You’ve seen headlines like “Puppy Love: Pet Owners Are Happier, Healthier” and "How Pets Save Us Billions Every Year In Health Care Costs!" And it is true that a lot of studies have reported that pet owners have better physical and mental health than people who do not live with companion animals. But as I have pointed out in previous posts, the results of this body of research have been mixed (here and here). Further, we do not know whether getting a pet causes better health, or whether the causal arrow points in the other direction. In other words, pet owners might be different to begin with. If so, non-pet-related differences such as socioeconomic status might be the real cause of better health for companion animal owners. For example, people who are married, white, female, and wealthy have lower death rates. If individuals with these characteristics are also more likely to live with pets, we could wrongly conclude that it is dog or cat ownership that makes them live longer.
If we really want to understand the effects of companion animals on human health, we also need to know how pet owners and non-pet owners differ in terms of demographics. Investigators from the Rand Corporation and UCLA used a large data set to address this question. Recently published in the journal PLOS One, their research report offers important insights into the differences between pet owners and non-pet owners and the impact of pets on our health.
Big Data Shows Pet Owners Are Different
To study differences between pet owners and non-owners, the researchers turned to a huge data set—the ongoing California Health Interview Survey. Begun in 2001, it is the nation’s largest statewide comprehensive health survey. CHIS involves telephone interviews with randomly selected Californians. The interviews are conducted in five languages, and the sample is highly representative of the state's population in terms of sex, race, household composition, and income. In addition to basic questions related to health and demography, the 42,044 adults interviewed in the 2003 CHIS survey were also asked about dog and cat ownership.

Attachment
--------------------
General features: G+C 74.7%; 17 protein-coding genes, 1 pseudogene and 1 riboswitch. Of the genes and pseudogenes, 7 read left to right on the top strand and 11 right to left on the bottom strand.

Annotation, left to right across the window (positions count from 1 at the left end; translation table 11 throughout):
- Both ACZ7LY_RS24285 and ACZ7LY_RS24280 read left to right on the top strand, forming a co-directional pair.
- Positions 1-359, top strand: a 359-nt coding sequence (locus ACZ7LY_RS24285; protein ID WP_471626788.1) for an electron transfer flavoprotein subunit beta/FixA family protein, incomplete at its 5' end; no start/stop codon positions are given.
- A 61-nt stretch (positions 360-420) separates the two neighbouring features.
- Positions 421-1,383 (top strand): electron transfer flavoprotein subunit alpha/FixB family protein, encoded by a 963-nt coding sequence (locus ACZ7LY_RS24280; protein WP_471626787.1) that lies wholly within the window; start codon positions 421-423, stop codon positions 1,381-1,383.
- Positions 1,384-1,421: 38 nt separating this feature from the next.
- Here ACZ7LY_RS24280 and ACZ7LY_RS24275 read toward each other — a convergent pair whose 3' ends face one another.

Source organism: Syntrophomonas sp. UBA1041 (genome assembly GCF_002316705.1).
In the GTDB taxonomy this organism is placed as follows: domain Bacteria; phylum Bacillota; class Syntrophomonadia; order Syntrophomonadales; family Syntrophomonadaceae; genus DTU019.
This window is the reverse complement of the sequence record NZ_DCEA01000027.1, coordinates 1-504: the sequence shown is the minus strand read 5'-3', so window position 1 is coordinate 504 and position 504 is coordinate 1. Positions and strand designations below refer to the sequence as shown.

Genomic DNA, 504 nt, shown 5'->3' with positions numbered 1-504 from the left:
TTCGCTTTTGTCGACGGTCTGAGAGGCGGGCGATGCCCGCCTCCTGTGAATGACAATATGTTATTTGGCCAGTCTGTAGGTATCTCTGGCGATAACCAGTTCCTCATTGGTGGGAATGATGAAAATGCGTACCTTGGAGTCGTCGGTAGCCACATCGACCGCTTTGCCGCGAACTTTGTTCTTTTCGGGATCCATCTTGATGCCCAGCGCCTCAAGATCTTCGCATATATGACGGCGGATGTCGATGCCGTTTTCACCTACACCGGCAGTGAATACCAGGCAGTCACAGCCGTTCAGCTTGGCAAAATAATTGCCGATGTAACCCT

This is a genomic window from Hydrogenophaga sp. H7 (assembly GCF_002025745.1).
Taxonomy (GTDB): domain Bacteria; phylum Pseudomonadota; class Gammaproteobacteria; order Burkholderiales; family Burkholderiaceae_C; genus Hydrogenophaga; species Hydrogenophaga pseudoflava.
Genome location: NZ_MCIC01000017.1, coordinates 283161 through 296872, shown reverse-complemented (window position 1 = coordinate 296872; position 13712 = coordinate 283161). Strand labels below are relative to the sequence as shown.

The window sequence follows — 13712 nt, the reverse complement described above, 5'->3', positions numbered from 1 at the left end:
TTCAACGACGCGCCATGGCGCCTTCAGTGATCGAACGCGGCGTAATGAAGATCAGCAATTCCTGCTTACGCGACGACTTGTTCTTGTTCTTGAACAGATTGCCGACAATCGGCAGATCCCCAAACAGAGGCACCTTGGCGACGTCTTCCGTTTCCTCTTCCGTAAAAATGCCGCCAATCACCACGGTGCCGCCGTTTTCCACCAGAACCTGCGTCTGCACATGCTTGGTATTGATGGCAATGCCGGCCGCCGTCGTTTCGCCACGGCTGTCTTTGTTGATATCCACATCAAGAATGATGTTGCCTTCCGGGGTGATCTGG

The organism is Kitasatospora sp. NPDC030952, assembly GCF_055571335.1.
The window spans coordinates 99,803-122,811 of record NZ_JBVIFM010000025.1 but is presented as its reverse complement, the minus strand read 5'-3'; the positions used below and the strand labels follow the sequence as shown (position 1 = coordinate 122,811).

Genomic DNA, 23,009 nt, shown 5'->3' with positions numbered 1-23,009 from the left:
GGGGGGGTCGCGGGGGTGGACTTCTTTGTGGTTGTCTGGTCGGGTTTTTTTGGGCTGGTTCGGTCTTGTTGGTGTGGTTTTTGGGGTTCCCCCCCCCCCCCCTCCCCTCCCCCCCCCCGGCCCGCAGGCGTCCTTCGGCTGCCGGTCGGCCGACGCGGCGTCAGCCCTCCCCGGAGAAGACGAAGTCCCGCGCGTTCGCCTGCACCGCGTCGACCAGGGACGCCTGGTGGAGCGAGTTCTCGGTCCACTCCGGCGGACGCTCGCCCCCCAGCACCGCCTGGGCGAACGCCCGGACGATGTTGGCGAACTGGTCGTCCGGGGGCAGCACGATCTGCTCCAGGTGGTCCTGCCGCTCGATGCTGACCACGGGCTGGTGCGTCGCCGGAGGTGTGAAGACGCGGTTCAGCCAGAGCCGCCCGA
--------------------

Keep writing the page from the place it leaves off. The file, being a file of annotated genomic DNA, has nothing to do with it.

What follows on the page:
About half of the individuals interviewed lived with a pet: 26 percent of them owned a dog, 22 percent owned a cat, and 9 percent owned both. The researchers presented their results using statistics called “odds ratios.” Here is a summary of the results:
- Married people are more likely to have pets. The odds that a married person owned a dog were 34 percent higher than the odds for a non-married person, and 9 percent higher for owning a cat.
- Women are more likely to keep pets. The odds that a woman owned a dog were 8 percent higher than the odds a man owned a dog, and they were 16 percent higher for owning a cat.
- Large racial and ethnic differences exist in pet ownership. Whites were about 3 times more likely to own a dog and nearly 5 times more likely to own a cat when compared to non-whites. In contrast, black respondents were half as likely to own a dog and less than a third as likely to own a cat as other respondents. The pet ownership patterns of Hispanic and Asian respondents were similar to that of black respondents.
- Pet keeping is more common among homeowners. Homeowners were almost three times more likely to own a dog, and the odds that a homeowner had a cat were 60 percent higher than the odds for non-homeowners.
- Wealthy people are more likely to live with pets than poor people. Individuals in higher income brackets were significantly more likely to own dogs and cats.
But Are Pet Owners Healthier?
Some of the big surprises in the study were related to health. The respondents were asked to rate their general health on a scale: 5=excellent, 4=very good, 3=good, 2=fair, and 1=poor. They were also asked about their height and weight, and whether they were currently suffering from asthma.